Do mummies make a museum?

As you will have gleaned from a previous post , my 'library' of books is getting a little out of hand.  The converted attic which I lovingly refer to as my study is heaving with all things Ancient Egypt (as well as those 'need to keep in case they come in handy' items).

Feeling a little overwhelmed with stuff, I decided to clear some space (much to Mr R's relief).  Books have now been reduced, old notes have been thrown away and tatty posters have been taken down (although not my treasured photo of Indiana Jones...that stays!)

It's amazing what you come across when you are having a clear-out though.  The process took much longer than it should have because I kept stopping to read old articles and newspaper clippings that I have been keeping over the years.  One piece particularly caught my eye because I remembered that the reason I had kept it was that the subject very nearly became the theme of my undergraduate thesis.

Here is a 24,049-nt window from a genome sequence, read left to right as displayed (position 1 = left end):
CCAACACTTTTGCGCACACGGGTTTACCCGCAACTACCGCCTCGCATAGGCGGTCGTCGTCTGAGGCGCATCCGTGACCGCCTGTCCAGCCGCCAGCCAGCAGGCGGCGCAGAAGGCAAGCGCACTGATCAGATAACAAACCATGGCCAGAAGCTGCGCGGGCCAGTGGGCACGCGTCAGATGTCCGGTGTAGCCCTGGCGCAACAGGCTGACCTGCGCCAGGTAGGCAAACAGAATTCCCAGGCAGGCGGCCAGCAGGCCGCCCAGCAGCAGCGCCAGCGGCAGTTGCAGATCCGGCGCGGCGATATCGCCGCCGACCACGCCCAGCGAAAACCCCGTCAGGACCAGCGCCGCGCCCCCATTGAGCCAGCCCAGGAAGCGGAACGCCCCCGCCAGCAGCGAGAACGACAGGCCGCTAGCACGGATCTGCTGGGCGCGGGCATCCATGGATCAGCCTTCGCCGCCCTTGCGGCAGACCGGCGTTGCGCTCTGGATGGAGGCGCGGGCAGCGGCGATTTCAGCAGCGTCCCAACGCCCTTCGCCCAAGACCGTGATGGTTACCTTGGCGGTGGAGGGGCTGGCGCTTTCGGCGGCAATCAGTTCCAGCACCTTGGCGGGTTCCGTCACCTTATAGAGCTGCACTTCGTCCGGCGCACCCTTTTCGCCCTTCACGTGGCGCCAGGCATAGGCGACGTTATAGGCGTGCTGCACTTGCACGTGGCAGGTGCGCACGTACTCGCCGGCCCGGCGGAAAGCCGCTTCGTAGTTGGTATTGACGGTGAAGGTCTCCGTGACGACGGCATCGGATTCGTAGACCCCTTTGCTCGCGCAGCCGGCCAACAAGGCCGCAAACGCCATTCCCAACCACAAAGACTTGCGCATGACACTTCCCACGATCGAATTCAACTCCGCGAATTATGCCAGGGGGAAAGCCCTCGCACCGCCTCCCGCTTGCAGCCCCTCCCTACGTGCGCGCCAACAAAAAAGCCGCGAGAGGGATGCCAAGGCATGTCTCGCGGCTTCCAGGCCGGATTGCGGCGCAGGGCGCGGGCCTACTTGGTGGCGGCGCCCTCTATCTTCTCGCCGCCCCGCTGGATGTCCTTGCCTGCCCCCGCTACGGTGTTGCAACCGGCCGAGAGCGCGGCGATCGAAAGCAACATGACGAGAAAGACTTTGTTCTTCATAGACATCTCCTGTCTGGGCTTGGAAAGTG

'How to...visit a Museum' by Guy Browning appeared in The Guardian Weekend on 9 April 2005.  Talking about museums as the 'jumble sales of history', Browning went on to say:
'There are three types of museum: natural, transport and historical.  The measure of a really good one is whether it has a tyrannosaurus, Spitfire or mummy respectively.'
Is this now really the case however?  Do people still evaluate an Egyptian mummy with a good museum experience?  In light of recent publicity concerning the display of human remains and the ethics of bodies as artefacts, have we become less inclined to expect to see a mummy in a glass case when we visit the Egyptian area of a museum?

On a recent visit to a museum I was stopped and asked the way to the mummies and the visitor's face fell when told there wasn't any on display...!  The reaction surprised me a little.

I think I will keep that article a little longer...

What do you think?

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